Methodology: Impression smears of 65 patients from Campeche State, Mexico with leishmaniasis-like lesions were analyzed by conventional Giemsa staining and a new simple PCR end point with primers named LU-5A designed by [Harris et al.1998] and LME (designed for this study and based on a mini-exon of L.(L) mexicana,GenBankX64317.1). This PCR generates an amplicon of 210 and 270 bp with L. (L) mexicana (MHOM/MX/84/SETGS) and 230 bp with L. (V) braziliensis (MHOM/BR/75/M2903).
Results: Out of 65 impression smears of clinical samples 50 were positive according to PCR (76.9%) and 29 were positive according to microscopic observation (44.6%). The primers did not hybridized with human, Trypanosoma cruzi, Staphylococcus aureus, Staphylococcus epidermidis or Pseudomona aeruginosa DNA. Of the positive smears, 84% (42/50) corresponded to L. (L) mexicana and 16% (8/50) to L. (V) braziliensis.
Conclusion: A one-step PCR with primers LU-5A and LME improves the diagnostic capacity to differentiate between Leishmania and Viannia subgenera in parallel with conventional tests.

Open Access Original Research Article

Microbial Contamination and Antibiotic Resistance in Enteric Pathogens Isolated from Cooked Foods Sold in Eateries in Ado-Ekiti, Nigeria

O. A. Oluyege, O. Famurewa

Microbiology Research Journal International, Page 236-246
DOI: 10.9734/BMRJ/2015/7351

Background: There are indications that some ready-to-eat or street vended foods are of low microbial quality with varying degree of contaminations. The contaminants may include antibiotic-resistant bacteria that may further be spread through consumption of such foods which has epidemiological and public health implications. This study therefore, was aimed at investigating the microbial quality of ready-to-eat cooked foods sold in eateries in Ado-Ekiti, Nigeria and to determine the susceptibility of the isolates to antibiotics.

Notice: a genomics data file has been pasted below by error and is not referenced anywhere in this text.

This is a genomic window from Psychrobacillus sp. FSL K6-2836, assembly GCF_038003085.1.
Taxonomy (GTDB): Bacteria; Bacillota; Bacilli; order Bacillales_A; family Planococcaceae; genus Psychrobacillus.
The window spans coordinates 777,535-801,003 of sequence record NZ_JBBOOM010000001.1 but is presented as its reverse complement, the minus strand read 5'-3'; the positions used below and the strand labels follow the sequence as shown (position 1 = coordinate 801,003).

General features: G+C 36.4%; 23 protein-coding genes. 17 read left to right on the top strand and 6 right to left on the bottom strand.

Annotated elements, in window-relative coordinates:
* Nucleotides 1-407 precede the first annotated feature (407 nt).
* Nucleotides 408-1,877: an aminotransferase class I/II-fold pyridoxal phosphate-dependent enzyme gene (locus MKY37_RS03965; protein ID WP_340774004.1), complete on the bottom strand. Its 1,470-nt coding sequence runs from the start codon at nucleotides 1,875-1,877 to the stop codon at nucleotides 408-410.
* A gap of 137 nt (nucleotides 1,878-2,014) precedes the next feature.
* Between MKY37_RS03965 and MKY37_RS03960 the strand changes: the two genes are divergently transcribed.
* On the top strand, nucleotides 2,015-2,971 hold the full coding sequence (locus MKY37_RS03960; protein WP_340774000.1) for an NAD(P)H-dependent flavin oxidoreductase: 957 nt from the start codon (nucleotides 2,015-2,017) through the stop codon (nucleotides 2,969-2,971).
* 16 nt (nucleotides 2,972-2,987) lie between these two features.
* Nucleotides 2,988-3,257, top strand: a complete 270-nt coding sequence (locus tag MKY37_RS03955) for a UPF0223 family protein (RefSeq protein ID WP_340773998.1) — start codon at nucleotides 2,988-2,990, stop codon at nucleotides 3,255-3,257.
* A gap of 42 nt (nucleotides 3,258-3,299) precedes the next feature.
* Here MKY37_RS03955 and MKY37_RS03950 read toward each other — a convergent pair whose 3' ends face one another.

Methods: We evaluated bacterial contamination of ready-to-eat cooked foods using total bacteria plate counts (TPC) and total coliform counts (TCC). Susceptibility of isolates to antibiotics was tested using the disc diffusion method.
Results: The overall mean TPC and TCC of cooked food samples ranged from 4.96±1.01 log10 cfu/g to 5.34±0.06 log10 cfu/g for both. There was no significant difference (≤ 0.05) in the overall mean TPC and TCC of the various cooked food samples from the three categories of sampling sites. The cooked foods examined were contaminated with a total of 129 enteric bacterial species belonging to 7 genera with E. coli (31.8%) being the most prevalent, followed by Klebsiella sp. (19.4%), Proteus sp. (17.1%), Salmonella (14.0%), Pseudomonas sp. (12.4%), Shigella sp. (3.8%) and Enterobacter sp. (1.6%) in that order. Resistance to antibiotics was very high (94.0%) and resistance to amoxicillin (89.1%) was the highest, and least to nalidixic acid (23.1%) while none of the isolates was resistant to ofloxacin. More than 50% of these isolates were resistant to six of the eight antibiotics tested and 26 different antibiotic resistance phenotypes were obtained. The most common phenotype observed was AMX/GEN/AUG. The results suggest that contaminated ready-to-eat (RTE) food sold in eateries can be a major source of antibiotic-resistant organisms in the study area.
Conclusion: Most of the food samples investigated was contaminated in varying degrees with pathogenic, opportunistic pathogenic bacteria and other bacterial indicators of contamination. There was an overall high rate of resistance to antibiotics with equally high rate of multiple antibiotic resistance (MAR) among the bacterial contaminants. This portent high risks of further spread of antibiotic resistance in the community and environment. Further study will hopefully help to determine the presence of resistance genes and or mode of resistance among the MAR organisms.